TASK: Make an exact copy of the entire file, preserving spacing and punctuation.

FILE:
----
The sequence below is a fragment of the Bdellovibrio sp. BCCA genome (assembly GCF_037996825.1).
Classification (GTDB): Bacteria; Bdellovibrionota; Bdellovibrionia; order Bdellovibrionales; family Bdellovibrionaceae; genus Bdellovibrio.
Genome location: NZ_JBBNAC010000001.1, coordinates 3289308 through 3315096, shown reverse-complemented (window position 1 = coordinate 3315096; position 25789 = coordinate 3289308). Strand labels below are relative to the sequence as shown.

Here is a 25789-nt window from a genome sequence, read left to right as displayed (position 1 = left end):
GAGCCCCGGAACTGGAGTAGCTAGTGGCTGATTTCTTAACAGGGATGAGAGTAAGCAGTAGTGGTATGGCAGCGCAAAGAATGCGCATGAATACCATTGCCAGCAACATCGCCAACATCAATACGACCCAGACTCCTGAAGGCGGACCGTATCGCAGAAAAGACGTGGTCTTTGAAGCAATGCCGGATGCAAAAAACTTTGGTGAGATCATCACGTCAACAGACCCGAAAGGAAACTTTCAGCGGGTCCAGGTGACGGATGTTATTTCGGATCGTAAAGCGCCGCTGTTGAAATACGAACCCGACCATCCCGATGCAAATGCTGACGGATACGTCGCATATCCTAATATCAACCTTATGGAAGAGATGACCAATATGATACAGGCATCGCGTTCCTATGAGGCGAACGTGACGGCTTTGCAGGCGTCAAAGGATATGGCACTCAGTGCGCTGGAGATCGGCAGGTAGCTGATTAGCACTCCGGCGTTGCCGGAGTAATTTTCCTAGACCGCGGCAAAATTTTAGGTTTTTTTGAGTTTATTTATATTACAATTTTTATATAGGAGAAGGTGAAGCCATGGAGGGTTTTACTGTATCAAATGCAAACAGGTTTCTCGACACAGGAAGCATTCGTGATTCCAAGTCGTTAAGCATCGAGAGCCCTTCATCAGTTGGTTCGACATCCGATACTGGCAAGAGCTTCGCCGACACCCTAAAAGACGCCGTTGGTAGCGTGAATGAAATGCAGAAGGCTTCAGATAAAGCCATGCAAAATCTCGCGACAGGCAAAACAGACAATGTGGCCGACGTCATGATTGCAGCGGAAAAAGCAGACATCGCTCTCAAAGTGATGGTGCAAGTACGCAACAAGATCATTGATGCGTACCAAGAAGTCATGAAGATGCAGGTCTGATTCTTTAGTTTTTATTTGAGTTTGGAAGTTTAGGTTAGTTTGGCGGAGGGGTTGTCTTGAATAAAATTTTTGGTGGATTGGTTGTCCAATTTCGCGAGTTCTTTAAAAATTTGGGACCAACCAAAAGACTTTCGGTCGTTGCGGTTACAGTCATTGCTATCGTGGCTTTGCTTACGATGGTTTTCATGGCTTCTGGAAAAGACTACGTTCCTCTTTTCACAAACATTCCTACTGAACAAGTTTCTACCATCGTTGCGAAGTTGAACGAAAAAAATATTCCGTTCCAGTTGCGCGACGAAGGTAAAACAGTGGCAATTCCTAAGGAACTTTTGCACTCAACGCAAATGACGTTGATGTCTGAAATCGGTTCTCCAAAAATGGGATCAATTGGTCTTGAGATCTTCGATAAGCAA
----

The sequence below is a fragment of the Bdellovibrio sp. BCCA genome (assembly GCF_037996825.1).
Classification (GTDB): Bacteria; Bdellovibrionota; Bdellovibrionia; order Bdellovibrionales; family Bdellovibrionaceae; genus Bdellovibrio.
Genome location: NZ_JBBNAC010000001.1, coordinates 3289308 through 3315096, shown reverse-complemented (window position 1 = coordinate 3315096; position 25789 = coordinate 3289308). Strand labels below are relative to the sequence as shown.

Here is a 25789-nt window from a genome sequence, read left to right as displayed (position 1 = left end):
GAGCCCCGGAACTGGAGTAGCTAGTGGCTGATTTCTTAACAGGGATGAGAGTAAGCAGTAGTGGTATGGCAGCGCAAAGAATGCGCATGAATACCATTGCCAGCAACATCGCCAACATCAATACGACCCAGACTCCTGAAGGCGGACCGTATCGCAGAAAAGACGTGGTCTTTGAAGCAATGCCGGATGCAAAAAACTTTGGTGAGATCATCACGTCAACAGACCCGAAAGGAAACTTTCAGCGGGTCCAGGTGACGGATGTTATTTCGGATCGTAAAGCGCCGCTGTTGAAATACGAACCCGACCATCCCGATGCAAATGCTGACGGATACGTCGCATATCCTAATATCAACCTTATGGAAGAGATGACCAATATGATACAGGCATCGCGTTCCTATGAGGCGAACGTGACGGCTTTGCAGGCGTCAAAGGATATGGCACTCAGTGCGCTGGAGATCGGCAGGTAGCTGATTAGCACTCCGGCGTTGCCGGAGTAATTTTCCTAGACCGCGGCAAAATTTTAGGTTTTTTTGAGTTTATTTATATTACAATTTTTATATAGGAGAAGGTGAAGCCATGGAGGGTTTTACTGTATCAAATGCAAACAGGTTTCTCGACACAGGAAGCATTCGTGATTCCAAGTCGTTAAGCATCGAGAGCCCTTCATCAGTTGGTTCGACATCCGATACTGGCAAGAGCTTCGCCGACACCCTAAAAGACGCCGTTGGTAGCGTGAATGAAATGCAGAAGGCTTCAGATAAAGCCATGCAAAATCTCGCGACAGGCAAAACAGACAATGTGGCCGACGTCATGATTGCAGCGGAAAAAGCAGACATCGCTCTCAAAGTGATGGTGCAAGTACGCAACAAGATCATTGATGCGTACCAAGAAGTCATGAAGATGCAGGTCTGATTCTTTAGTTTTTATTTGAGTTTGGAAGTTTAGGTTAGTTTGGCGGAGGGGTTGTCTTGAATAAAATTTTTGGTGGATTGGTTGTCCAATTTCGCGAGTTCTTTAAAAATTTGGGACCAACCAAAAGACTTTCGGTCGTTGCGGTTACAGTCATTGCTATCGTGGCTTTGCTTACGATGGTTTTCATGGCTTCTGGAAAAGACTACGTTCCTCTTTTCACAAACATTCCTACTGAACAAGTTTCTACCATCGTTGCGAAGTTGAACGAAAAAAATATTCCGTTCCAGTTGCGCGACGAAGGTAAAACAGTGGCAATTCCTAAGGAACTTTTGCACTCAACGCAAATGACGTTGATGTCTGAAATCGGTTCTCCAAAAATGGGATCAATTGGTCTTGAGATCTTCGATAAGCAA